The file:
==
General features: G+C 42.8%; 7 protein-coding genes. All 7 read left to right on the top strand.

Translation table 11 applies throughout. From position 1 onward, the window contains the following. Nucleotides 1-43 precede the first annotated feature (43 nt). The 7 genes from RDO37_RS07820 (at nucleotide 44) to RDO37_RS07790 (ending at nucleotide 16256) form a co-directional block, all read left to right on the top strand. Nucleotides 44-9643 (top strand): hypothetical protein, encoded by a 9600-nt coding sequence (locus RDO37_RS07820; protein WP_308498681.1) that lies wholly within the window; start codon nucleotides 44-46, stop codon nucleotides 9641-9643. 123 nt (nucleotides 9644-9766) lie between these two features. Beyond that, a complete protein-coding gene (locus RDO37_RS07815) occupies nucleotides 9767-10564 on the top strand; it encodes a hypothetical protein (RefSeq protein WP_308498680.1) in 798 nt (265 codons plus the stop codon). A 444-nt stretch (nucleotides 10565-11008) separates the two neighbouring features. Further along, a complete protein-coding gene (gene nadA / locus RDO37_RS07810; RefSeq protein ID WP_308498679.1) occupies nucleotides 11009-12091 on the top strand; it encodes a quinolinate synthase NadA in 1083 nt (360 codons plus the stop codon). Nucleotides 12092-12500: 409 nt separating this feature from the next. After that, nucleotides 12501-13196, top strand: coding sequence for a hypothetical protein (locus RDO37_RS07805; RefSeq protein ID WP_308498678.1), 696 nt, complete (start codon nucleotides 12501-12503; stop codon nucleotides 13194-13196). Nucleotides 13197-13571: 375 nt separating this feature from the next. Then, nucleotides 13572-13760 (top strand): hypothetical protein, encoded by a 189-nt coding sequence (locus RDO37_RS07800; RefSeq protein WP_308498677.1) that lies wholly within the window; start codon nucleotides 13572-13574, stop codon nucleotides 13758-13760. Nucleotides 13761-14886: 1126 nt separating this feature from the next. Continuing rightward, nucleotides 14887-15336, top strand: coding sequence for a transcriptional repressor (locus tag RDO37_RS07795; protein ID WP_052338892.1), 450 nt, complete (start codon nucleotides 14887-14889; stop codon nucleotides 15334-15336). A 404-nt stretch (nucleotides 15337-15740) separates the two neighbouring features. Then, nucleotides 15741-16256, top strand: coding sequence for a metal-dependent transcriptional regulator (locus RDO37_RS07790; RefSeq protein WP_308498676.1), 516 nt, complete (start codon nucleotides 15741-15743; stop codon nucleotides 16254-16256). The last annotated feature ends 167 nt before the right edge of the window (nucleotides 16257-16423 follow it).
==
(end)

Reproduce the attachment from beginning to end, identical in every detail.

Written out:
General features: G+C 42.8%; 7 protein-coding genes. All 7 read left to right on the top strand.

Translation table 11 applies throughout. From position 1 onward, the window contains the following. Nucleotides 1-43 precede the first annotated feature (43 nt). The 7 genes from RDO37_RS07820 (at nucleotide 44) to RDO37_RS07790 (ending at nucleotide 16256) form a co-directional block, all read left to right on the top strand. Nucleotides 44-9643 (top strand): hypothetical protein, encoded by a 9600-nt coding sequence (locus RDO37_RS07820; protein WP_308498681.1) that lies wholly within the window; start codon nucleotides 44-46, stop codon nucleotides 9641-9643. 123 nt (nucleotides 9644-9766) lie between these two features. Beyond that, a complete protein-coding gene (locus RDO37_RS07815) occupies nucleotides 9767-10564 on the top strand; it encodes a hypothetical protein (RefSeq protein WP_308498680.1) in 798 nt (265 codons plus the stop codon). A 444-nt stretch (nucleotides 10565-11008) separates the two neighbouring features. Further along, a complete protein-coding gene (gene nadA / locus RDO37_RS07810; RefSeq protein ID WP_308498679.1) occupies nucleotides 11009-12091 on the top strand; it encodes a quinolinate synthase NadA in 1083 nt (360 codons plus the stop codon). Nucleotides 12092-12500: 409 nt separating this feature from the next. After that, nucleotides 12501-13196, top strand: coding sequence for a hypothetical protein (locus RDO37_RS07805; RefSeq protein ID WP_308498678.1), 696 nt, complete (start codon nucleotides 12501-12503; stop codon nucleotides 13194-13196). Nucleotides 13197-13571: 375 nt separating this feature from the next. Then, nucleotides 13572-13760 (top strand): hypothetical protein, encoded by a 189-nt coding sequence (locus RDO37_RS07800; RefSeq protein WP_308498677.1) that lies wholly within the window; start codon nucleotides 13572-13574, stop codon nucleotides 13758-13760. Nucleotides 13761-14886: 1126 nt separating this feature from the next. Continuing rightward, nucleotides 14887-15336, top strand: coding sequence for a transcriptional repressor (locus tag RDO37_RS07795; protein ID WP_052338892.1), 450 nt, complete (start codon nucleotides 14887-14889; stop codon nucleotides 15334-15336). A 404-nt stretch (nucleotides 15337-15740) separates the two neighbouring features. Then, nucleotides 15741-16256, top strand: coding sequence for a metal-dependent transcriptional regulator (locus RDO37_RS07790; RefSeq protein WP_308498676.1), 516 nt, complete (start codon nucleotides 15741-15743; stop codon nucleotides 16254-16256). The last annotated feature ends 167 nt before the right edge of the window (nucleotides 16257-16423 follow it).